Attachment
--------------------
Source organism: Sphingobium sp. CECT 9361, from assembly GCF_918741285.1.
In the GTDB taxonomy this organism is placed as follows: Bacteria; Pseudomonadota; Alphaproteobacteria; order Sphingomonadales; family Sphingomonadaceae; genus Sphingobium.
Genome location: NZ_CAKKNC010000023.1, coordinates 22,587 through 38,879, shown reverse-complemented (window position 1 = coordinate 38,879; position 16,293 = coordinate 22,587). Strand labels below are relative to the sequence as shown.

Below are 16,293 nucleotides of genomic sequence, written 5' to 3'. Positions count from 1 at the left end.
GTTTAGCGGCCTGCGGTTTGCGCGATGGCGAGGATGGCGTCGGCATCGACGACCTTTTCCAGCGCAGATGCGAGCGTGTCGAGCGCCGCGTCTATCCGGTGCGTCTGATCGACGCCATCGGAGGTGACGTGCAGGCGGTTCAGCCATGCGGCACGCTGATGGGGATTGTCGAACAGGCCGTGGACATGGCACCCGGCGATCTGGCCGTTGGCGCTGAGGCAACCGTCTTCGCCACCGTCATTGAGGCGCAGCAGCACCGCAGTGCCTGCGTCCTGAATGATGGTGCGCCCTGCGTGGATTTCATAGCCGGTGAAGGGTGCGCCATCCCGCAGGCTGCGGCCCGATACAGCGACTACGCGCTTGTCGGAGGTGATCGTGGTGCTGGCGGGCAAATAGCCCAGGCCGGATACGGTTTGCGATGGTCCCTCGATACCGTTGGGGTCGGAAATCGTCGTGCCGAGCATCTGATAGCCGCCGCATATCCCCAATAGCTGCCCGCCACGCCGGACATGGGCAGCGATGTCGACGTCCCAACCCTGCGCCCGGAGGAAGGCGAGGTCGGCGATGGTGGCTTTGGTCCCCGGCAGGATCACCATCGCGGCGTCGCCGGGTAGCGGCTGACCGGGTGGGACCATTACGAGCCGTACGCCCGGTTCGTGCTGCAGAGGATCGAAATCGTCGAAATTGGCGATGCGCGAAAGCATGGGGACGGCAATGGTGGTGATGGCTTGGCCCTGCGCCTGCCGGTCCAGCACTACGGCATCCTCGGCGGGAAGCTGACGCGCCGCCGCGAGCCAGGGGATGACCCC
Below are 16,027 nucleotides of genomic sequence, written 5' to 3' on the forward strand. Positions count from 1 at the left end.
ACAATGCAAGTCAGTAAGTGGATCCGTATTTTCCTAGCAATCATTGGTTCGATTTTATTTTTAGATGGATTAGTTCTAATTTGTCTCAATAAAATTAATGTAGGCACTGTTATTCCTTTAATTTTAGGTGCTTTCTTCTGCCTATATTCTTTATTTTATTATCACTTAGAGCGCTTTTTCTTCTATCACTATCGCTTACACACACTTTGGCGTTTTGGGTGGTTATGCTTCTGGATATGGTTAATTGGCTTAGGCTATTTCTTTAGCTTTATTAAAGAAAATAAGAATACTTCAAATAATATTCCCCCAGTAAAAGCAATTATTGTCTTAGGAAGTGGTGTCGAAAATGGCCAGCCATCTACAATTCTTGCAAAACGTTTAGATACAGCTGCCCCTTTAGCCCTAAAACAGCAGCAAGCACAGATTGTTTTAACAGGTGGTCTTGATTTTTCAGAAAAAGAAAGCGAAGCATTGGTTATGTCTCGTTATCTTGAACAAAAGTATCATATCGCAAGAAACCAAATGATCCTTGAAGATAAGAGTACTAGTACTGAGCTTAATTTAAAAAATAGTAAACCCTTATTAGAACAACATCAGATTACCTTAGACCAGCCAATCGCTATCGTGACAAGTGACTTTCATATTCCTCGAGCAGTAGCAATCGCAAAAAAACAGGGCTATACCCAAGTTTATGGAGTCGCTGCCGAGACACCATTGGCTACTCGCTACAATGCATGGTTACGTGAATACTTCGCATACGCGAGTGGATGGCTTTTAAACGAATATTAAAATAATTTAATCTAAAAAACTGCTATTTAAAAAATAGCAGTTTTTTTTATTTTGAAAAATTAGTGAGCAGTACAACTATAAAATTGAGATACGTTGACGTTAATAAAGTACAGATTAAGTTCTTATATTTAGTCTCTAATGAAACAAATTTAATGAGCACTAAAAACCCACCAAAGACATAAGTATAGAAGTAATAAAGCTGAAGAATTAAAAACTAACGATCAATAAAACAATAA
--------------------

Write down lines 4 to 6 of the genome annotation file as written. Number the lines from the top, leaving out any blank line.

Below are 16,293 nucleotides of genomic sequence, written 5' to 3'. Positions count from 1 at the left end.
GTTTAGCGGCCTGCGGTTTGCGCGATGGCGAGGATGGCGTCGGCATCGACGACCTTTTCCAGCGCAGATGCGAGCGTGTCGAGCGCCGCGTCTATCCGGTGCGTCTGATCGACGCCATCGGAGGTGACGTGCAGGCGGTTCAGCCATGCGGCACGCTGATGGGGATTGTCGAACAGGCCGTGGACATGGCACCCGGCGATCTGGCCGTTGGCGCTGAGGCAACCGTCTTCGCCACCGTCATTGAGGCGCAGCAGCACCGCAGTGCCTGCGTCCTGAATGATGGTGCGCCCTGCGTGGATTTCATAGCCGGTGAAGGGTGCGCCATCCCGCAGGCTGCGGCCCGATACAGCGACTACGCGCTTGTCGGAGGTGATCGTGGTGCTGGCGGGCAAATAGCCCAGGCCGGATACGGTTTGCGATGGTCCCTCGATACCGTTGGGGTCGGAAATCGTCGTGCCGAGCATCTGATAGCCGCCGCATATCCCCAATAGCTGCCCGCCACGCCGGACATGGGCAGCGATGTCGACGTCCCAACCCTGCGCCCGGAGGAAGGCGAGGTCGGCGATGGTGGCTTTGGTCCCCGGCAGGATCACCATCGCGGCGTCGCCGGGTAGCGGCTGACCGGGTGGGACCATTACGAGCCGTACGCCCGGTTCGTGCTGCAGAGGATCGAAATCGTCGAAATTGGCGATGCGCGAAAGCATGGGGACGGCAATGGTGGTGATGGCTTGGCCCTGCGCCTGCCGGTCCAGCACTACGGCATCCTCGGCGGGAAGCTGACGCGCCGCCGCGAGCCAGGGGATGACCCC
Below are 16,027 nucleotides of genomic sequence, written 5' to 3' on the forward strand. Positions count from 1 at the left end.